Tim Marlow and Serena Sutcliffe have both published widely in their respective fields of art and wine. Here they discuss the crucial role of the critic and the challenges of wine and art writing.

Tim Marlow It is fascinating to explore the role of critics across our two areas as they have a significant part in shaping not only perceptions, but also taste, and perhaps even careers. Roger Fry, for instance, who died in the 1930s, is often cited as an early influential critic in British art, yet he was actually key in assimilating recent French painting. Clement Greenberg is a similar example. Both were certainly critics, but at the same time they were curators and historians with strong personal views. These two are atypical given the level of their influence, but are there similar voices in the field of wine? Robert Parker, for example?

Serena Sutcliffe It’s interesting that you cite Robert Parker, who has been extremely influential in the field, with his concept of applying numerical ratings and marks to wines. We don’t use that style of ranking in our auctions, but rely on our own notes. It is important that people get to know a specialist’s palate and then decide if it matches their own, rather than having to decipher a mass of views. 

TM Do you consider yourself a critic on any level then?  

SS Well, you’re always judging. Recently, I had two weeks of intense tasting of 2012 Burgundies, and my views will affect what we buy for our retail wine operation in New York. So it is judgmental, otherwise why do it?

TM But you are not publishing your notes?

SS They appear in the auction catalogues and will soon be available in digital form! The most important criterion for me is that a wine has to be representative of what it is. Wine has to have character, and really scream its region, be it a Bordeaux or a Rhône. 

TM Art critics are generally not invited to witness the stages of production. They are presented with the finished work or exhibition, they have their say and that’s it. In your world you’re dealing with something at various stages, to predict how it’s going to be in the future as much as now. 

SS You do have to update as a wine develops and matures, but I don’t know if there is an equivalent in art writing?

TM There is in terms of how some artists are underrated. For instance, El Greco virtually sank without a trace until the 19th century, but now we quite rightly revere him. 

SS In wine terms I would say great vintage port is seriously underrated. It is wonderfully complex and to watch it age is incredible, but again it relates to a more fundamental question about the nature of criticism: the idea of one voice being definitive. I think the way different places approach critics and criticism is fascinating – Europe tends to be more skeptical and wants to make up its own mind, while in Asia or the US there is more of a sense that there should be a definite opinion to follow – or a number!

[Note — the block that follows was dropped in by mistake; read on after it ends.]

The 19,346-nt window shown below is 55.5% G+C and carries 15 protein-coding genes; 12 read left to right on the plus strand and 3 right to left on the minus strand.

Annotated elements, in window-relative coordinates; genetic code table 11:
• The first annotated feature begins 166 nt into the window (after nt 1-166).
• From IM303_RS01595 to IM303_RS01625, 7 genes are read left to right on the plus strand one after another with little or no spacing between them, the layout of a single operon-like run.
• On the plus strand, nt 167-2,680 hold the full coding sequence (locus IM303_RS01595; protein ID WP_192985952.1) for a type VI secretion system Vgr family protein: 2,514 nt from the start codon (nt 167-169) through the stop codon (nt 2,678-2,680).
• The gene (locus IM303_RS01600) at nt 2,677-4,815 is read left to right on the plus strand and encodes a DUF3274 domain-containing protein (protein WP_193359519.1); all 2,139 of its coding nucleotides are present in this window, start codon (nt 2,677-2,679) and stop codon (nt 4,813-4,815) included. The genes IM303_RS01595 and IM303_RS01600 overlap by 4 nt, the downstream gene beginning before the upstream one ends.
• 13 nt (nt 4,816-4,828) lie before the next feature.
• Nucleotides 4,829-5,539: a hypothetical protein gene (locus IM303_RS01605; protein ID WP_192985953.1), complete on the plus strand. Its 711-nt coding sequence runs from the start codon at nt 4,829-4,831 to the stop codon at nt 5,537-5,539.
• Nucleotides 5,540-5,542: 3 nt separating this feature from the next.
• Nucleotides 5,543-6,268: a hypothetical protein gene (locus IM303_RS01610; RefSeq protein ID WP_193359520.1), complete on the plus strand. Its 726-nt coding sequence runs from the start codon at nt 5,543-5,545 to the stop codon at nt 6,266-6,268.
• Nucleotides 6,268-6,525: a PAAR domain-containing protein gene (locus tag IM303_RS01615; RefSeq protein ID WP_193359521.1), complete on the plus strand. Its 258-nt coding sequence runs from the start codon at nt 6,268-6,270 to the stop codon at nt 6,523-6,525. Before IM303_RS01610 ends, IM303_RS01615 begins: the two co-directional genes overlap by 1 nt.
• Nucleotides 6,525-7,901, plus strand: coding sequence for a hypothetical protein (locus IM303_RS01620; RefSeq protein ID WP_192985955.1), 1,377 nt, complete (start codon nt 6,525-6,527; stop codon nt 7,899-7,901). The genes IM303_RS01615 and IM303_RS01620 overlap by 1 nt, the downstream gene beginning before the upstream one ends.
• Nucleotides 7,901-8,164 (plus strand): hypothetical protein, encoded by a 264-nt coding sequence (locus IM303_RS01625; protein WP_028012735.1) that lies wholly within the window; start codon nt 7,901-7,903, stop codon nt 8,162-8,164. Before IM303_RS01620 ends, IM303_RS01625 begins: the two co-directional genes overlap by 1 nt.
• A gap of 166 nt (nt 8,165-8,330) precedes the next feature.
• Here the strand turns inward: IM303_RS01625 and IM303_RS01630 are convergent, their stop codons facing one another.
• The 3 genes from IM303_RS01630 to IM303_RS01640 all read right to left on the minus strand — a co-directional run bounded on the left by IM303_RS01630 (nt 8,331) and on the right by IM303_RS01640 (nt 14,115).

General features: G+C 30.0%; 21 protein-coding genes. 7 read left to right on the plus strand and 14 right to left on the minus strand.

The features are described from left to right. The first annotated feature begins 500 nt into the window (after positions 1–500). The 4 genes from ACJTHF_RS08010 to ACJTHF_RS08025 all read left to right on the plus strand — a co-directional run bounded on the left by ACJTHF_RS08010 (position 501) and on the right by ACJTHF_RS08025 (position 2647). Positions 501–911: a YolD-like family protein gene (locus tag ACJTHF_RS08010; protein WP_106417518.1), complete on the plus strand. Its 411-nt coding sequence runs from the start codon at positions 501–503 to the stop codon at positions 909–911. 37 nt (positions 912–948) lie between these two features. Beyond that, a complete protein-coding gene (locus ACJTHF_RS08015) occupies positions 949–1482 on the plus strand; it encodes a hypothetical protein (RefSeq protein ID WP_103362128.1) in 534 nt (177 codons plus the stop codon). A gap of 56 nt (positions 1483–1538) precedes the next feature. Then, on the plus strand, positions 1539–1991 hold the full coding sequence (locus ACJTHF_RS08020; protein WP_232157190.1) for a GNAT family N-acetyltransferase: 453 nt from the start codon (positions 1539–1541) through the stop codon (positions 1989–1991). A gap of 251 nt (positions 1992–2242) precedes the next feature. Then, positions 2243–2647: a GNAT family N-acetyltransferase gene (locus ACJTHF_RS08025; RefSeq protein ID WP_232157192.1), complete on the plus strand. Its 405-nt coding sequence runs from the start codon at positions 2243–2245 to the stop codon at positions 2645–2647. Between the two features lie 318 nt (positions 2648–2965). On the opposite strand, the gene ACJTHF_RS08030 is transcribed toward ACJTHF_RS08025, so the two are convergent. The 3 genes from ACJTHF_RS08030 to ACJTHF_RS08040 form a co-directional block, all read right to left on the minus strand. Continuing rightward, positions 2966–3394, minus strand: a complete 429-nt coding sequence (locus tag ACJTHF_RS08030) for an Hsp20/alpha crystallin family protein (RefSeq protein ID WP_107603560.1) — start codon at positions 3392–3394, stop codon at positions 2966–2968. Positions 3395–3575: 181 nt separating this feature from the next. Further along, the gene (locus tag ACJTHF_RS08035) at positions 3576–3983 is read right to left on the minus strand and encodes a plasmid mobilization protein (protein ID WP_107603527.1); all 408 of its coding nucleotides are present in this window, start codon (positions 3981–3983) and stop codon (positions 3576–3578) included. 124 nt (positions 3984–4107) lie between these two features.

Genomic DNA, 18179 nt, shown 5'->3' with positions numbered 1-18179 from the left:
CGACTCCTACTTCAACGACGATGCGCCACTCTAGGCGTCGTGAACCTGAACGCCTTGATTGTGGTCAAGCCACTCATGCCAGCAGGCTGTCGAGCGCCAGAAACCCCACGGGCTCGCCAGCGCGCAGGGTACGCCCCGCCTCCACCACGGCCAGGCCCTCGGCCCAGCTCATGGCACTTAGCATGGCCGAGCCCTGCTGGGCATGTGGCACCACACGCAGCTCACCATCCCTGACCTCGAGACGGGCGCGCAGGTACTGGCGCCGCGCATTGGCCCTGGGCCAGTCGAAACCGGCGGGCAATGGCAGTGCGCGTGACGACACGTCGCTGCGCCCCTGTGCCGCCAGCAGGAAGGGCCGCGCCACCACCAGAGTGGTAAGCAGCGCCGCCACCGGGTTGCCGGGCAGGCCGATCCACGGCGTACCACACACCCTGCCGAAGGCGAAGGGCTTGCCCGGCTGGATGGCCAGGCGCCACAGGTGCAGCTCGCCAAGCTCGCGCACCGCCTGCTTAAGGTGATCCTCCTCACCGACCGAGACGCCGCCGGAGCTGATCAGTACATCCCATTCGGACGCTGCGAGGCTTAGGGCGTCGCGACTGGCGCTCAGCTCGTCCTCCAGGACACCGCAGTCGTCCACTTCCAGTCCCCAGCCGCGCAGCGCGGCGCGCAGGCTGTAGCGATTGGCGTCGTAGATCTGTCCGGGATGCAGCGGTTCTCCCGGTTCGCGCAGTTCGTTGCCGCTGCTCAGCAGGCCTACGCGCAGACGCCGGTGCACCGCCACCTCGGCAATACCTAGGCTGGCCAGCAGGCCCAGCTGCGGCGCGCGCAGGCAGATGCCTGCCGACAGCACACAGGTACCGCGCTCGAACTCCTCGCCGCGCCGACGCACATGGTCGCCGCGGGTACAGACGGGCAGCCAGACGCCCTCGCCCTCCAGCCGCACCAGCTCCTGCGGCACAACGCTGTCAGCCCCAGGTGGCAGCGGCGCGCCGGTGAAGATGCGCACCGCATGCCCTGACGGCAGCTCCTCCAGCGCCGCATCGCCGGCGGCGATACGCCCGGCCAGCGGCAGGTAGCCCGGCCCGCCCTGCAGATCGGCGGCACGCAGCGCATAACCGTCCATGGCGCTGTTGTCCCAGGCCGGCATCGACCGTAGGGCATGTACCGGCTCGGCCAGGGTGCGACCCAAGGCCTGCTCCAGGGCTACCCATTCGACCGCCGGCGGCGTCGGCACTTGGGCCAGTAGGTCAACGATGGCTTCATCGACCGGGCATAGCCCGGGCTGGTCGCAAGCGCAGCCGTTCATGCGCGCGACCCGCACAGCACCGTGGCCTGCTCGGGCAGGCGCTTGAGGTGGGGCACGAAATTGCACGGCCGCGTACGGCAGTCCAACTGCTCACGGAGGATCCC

TM Does that make us more arrogant? We believe in our tastes over the experts! 

SS That opens another subject entirely, but blogging has meant that everyone has the means to get their opinion out there, sometimes regardless of the knowledge they may or may not possess. 

TM This is not self-interest, as I don’t see myself as an expert in any field, but I am tired of the cultural convention that the opinion of someone who’s thought about something for 30 seconds is given equal weight to someone who has spent their professional life in a field and has significant qualifications. 

SS It goes back to your point about the subjective and the objective in both wine and art. When you’re properly qualified, you can have an objective view as a basis, but quite separately, you can “fall in love” with something – be it a wine or a picture. That is entirely subjective. 

TM There’s a convention within the media and the newspapers, certainly in my world, whereby you can feel the pressure to let the subjective come forth more because newspapers or magazines want something confrontational, controversial or heartfelt. I need to feel that the person concerned has authority, and when they want to be indulgent or mocking then I’m interested, but not as the only purpose of the piece. 

SS For me, I think it is much more important to have a discussion around a table with the bottles and glasses. It is infinitely valuable and you really learn from other people.

TM You’re right, why wouldn’t a group of you discuss it – especially when you can sample the subject matter.

Sotheby’s international wine specialist Serena Sutcliffe, MW is one of the world’s leading authorities on wine.

Tim Marlow is Director of Artistic Programmes, Royal Academy of Arts. 

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